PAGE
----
Notes and Documents
or getting game for the men for sustenance. Tears too, often come
to my eyes to think over the past sufferings of our men, the goo that
left Austin in June 1841, I do not think there are now alive over 15
men--so terrible did the sufferings and Indian surprises together
with our maltreatment in Mexico and disease from exposure while
prisoners tell on us. The party detailed to go in advance to find the
Mexican settlement by order of the General commanded by Capt.
Sutton, a brave, experienced and efficient officer.
While we tarried at Camp Resolution, for the return of the ad-
vance guard or a report of them, we placed our wagons in a square
to answer as a sort of fortification in case of an Indian attack. The
scanty rations of beef barely made two meals a day, bread, as said
before, we had not for about three months, even later, we had no
salt. Such was our deplorable situation then that our men would
even quarrel over a piece of beef hide from the slaughtered beef,
and with eager eye the commissary was watched to divide out the
scant rations of beef to each company. So hungry were we, that we
would go a long ways from camp to get the then ripe mesquite beans,
to appease the cravings of hunger, and on one occasion, not more
than a mile from Camp Resolution, three of our men hunting these
beans were surprised by the Indians, one's was killed, one19 strange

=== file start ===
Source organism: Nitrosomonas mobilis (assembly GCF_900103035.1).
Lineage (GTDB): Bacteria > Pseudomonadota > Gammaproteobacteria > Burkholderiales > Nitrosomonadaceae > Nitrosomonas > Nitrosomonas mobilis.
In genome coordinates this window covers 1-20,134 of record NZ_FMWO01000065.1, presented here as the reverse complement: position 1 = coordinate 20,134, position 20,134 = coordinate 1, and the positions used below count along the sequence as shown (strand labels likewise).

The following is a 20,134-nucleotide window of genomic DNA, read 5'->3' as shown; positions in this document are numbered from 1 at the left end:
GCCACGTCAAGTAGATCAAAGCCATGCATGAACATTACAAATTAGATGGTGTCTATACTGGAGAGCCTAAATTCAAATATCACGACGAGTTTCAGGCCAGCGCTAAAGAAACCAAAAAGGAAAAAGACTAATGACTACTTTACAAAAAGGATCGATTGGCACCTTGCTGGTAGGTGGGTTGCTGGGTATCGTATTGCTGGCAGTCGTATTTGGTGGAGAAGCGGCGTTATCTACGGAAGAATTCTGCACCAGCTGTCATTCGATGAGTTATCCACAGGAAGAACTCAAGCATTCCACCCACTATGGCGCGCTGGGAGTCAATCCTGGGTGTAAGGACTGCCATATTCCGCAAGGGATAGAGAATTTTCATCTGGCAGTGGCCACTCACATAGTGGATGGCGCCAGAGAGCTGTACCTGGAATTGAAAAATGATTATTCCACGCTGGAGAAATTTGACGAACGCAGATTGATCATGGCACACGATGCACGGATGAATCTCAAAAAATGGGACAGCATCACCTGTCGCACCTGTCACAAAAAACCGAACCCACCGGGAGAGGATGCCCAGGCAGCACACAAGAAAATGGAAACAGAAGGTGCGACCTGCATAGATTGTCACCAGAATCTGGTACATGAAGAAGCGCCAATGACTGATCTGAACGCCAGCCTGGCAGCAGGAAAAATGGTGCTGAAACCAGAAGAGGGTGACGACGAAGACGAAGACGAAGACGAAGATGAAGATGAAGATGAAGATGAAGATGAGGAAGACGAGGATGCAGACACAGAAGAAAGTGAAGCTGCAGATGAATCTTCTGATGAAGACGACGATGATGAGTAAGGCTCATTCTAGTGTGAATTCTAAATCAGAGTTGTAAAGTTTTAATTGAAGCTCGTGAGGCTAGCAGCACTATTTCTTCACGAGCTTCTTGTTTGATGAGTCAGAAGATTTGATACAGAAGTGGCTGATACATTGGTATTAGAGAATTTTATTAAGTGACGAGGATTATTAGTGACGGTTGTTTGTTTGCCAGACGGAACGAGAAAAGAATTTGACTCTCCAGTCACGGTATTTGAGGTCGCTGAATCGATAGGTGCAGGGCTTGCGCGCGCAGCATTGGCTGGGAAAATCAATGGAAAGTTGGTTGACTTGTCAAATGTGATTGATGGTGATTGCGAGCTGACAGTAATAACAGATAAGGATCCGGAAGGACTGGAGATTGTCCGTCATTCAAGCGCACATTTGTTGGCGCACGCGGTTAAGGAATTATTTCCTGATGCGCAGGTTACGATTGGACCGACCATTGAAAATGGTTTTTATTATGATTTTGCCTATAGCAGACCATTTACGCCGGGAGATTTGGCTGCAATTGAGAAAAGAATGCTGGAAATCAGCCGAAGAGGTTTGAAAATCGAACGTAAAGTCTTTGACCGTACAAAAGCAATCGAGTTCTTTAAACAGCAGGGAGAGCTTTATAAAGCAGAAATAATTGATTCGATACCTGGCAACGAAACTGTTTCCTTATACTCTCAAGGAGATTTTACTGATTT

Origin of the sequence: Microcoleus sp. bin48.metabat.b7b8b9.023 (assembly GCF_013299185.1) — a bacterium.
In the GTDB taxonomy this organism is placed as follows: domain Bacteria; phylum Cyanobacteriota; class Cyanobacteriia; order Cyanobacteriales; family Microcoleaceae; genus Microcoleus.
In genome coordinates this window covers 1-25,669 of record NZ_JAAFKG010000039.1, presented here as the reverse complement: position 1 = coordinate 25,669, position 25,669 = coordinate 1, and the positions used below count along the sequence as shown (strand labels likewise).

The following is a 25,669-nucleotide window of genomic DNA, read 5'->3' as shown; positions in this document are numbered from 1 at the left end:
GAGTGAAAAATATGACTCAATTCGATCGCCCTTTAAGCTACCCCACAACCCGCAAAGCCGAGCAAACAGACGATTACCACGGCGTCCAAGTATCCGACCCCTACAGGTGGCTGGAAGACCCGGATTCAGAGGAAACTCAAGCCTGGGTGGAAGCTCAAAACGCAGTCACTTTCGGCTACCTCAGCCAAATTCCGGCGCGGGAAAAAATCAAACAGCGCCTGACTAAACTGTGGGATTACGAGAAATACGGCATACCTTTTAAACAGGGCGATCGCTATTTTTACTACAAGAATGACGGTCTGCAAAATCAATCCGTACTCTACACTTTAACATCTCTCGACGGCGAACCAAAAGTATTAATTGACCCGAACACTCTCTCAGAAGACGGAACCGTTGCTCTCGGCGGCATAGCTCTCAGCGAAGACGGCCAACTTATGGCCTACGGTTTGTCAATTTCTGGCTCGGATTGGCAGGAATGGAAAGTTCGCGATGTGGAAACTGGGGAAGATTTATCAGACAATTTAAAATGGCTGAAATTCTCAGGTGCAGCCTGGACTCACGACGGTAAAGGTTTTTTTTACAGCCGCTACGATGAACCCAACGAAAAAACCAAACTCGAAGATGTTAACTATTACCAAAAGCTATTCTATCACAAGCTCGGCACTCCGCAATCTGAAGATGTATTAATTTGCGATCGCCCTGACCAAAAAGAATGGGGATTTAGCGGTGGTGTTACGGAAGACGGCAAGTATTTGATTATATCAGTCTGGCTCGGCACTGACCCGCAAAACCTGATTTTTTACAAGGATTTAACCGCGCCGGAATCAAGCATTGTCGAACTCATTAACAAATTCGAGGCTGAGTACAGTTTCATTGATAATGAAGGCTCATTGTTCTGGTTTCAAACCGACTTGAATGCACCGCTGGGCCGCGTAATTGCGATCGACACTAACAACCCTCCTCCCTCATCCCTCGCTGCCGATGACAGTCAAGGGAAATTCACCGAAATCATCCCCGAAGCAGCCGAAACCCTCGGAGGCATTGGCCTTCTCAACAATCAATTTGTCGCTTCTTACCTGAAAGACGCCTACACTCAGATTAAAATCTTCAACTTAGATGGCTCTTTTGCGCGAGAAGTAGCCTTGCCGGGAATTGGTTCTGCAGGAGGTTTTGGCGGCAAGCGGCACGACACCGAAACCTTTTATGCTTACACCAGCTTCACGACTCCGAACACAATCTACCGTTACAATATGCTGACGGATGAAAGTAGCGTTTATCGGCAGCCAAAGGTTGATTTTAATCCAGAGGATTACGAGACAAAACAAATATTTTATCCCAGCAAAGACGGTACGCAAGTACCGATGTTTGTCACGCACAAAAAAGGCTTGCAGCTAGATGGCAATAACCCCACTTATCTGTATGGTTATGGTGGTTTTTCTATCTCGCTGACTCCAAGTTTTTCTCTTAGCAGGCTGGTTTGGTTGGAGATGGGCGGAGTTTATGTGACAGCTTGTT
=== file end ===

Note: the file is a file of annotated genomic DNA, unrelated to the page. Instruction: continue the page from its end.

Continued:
to say, begged for mercy and was not killed, but was wounded so
badly by arrows that he died a painful death some ten days after-
ward. Only one of the three made his escape.20
After the killing of three men, who went to gather Mesquite
beans to appease their hunger, nothing occurred of special interest,
only one funny thing. A man who had worn out the cotton shirt
furnished him, called on the Commissary to furnish him another.
Having none on hand, he was furnished with domestic, out of it,
he being not a tailor or seamstress, cut out a shirt, novel in style,
and rough in execution. He made a bag like garment, narrowed on
top, with square holes cut out for sleeves, and again bag like ex-
tentions for sleeves. I give you enclosed a picture of the novel shirt.
I am only sorry I am not an artist, to give you a picture of the
model tailor, nor of our men washing their clothes, without soap.
It was well enough, not to have females along with us, for they
would have laughed at our ridiculous attempts at sewing and wash-
ing, with cold water and no soap, and especially at our cooking,
though slim was the fare.
After the departure of our ioo detailed men another incident
18Thomas Glass was a Kentuckian by birth.
e9A man named Mercer from New York.
2oAn unnamed German.
Texas State Historical Association. The Southwestern Historical Quarterly, Volume 66, July 1962 - April, 1963. Austin, Texas. The Portal to Texas History. http://texashistory.unt.edu/ark:/67531/metapth101196/. Accessed December 6, 2013.